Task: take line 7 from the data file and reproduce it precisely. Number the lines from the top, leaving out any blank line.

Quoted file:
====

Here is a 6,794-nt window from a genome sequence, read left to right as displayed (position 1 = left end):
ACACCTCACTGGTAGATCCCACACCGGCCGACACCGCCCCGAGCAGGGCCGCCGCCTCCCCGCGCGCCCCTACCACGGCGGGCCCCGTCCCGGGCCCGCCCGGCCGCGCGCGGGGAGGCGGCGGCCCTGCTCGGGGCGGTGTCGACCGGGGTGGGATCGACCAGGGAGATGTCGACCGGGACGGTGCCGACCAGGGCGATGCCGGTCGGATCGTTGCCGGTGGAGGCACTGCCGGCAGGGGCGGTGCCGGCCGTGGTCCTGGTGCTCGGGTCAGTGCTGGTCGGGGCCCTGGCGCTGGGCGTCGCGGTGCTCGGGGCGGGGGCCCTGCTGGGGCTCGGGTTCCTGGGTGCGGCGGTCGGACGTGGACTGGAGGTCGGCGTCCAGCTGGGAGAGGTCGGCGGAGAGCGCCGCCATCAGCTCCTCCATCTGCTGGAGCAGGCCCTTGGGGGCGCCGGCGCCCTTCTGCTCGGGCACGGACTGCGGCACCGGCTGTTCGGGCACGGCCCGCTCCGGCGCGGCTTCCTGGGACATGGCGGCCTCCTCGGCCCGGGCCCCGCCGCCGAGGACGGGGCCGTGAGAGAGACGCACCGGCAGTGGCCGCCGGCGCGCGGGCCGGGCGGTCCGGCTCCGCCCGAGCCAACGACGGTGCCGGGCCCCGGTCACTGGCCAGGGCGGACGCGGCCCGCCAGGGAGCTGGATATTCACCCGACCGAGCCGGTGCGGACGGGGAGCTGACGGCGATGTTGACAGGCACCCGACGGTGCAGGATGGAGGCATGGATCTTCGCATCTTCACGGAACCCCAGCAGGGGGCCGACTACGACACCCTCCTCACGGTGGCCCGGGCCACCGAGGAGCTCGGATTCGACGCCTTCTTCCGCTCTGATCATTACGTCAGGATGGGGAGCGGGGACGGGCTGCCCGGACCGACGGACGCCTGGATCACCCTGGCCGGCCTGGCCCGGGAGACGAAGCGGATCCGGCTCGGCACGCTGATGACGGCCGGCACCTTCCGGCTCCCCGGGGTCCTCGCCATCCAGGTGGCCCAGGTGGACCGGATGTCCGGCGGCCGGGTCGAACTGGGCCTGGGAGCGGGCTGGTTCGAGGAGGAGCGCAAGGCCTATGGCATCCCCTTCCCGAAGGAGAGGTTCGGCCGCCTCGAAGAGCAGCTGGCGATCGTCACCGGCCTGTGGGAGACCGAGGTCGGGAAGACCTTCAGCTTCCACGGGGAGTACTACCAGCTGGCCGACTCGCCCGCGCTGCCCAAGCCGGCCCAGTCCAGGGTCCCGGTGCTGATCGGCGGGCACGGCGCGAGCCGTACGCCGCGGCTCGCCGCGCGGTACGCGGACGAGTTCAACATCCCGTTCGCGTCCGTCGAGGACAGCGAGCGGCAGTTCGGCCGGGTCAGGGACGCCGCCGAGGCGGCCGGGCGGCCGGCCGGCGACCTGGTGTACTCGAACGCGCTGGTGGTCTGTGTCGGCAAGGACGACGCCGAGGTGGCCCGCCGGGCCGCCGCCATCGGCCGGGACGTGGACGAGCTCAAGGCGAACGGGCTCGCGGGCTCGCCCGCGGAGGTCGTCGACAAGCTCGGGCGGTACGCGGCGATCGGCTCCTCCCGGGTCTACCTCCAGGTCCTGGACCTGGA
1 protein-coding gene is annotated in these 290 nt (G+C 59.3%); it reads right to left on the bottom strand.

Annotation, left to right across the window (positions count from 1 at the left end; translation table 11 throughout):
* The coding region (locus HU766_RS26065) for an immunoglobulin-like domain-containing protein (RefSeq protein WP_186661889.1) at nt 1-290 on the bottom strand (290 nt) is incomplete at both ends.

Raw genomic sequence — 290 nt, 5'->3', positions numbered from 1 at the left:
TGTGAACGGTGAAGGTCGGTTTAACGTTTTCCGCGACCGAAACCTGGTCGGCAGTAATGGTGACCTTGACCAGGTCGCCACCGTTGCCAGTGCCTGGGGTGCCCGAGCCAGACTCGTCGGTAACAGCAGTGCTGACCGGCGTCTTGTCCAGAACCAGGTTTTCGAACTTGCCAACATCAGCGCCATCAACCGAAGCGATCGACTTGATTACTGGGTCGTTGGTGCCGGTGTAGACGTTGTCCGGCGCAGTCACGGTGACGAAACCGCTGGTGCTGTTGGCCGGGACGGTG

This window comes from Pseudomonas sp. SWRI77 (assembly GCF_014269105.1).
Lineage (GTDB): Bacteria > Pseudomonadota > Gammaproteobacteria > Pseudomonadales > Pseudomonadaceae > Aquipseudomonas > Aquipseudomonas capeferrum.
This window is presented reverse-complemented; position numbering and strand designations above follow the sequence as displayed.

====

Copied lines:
TGTGAACGGTGAAGGTCGGTTTAACGTTTTCCGCGACCGAAACCTGGTCGGCAGTAATGGTGACCTTGACCAGGTCGCCACCGTTGCCAGTGCCTGGGGTGCCCGAGCCAGACTCGTCGGTAACAGCAGTGCTGACCGGCGTCTTGTCCAGAACCAGGTTTTCGAACTTGCCAACATCAGCGCCATCAACCGAAGCGATCGACTTGATTACTGGGTCGTTGGTGCCGGTGTAGACGTTGTCCGGCGCAGTCACGGTGACGAAACCGCTGGTGCTGTTGGCCGGGACGGTG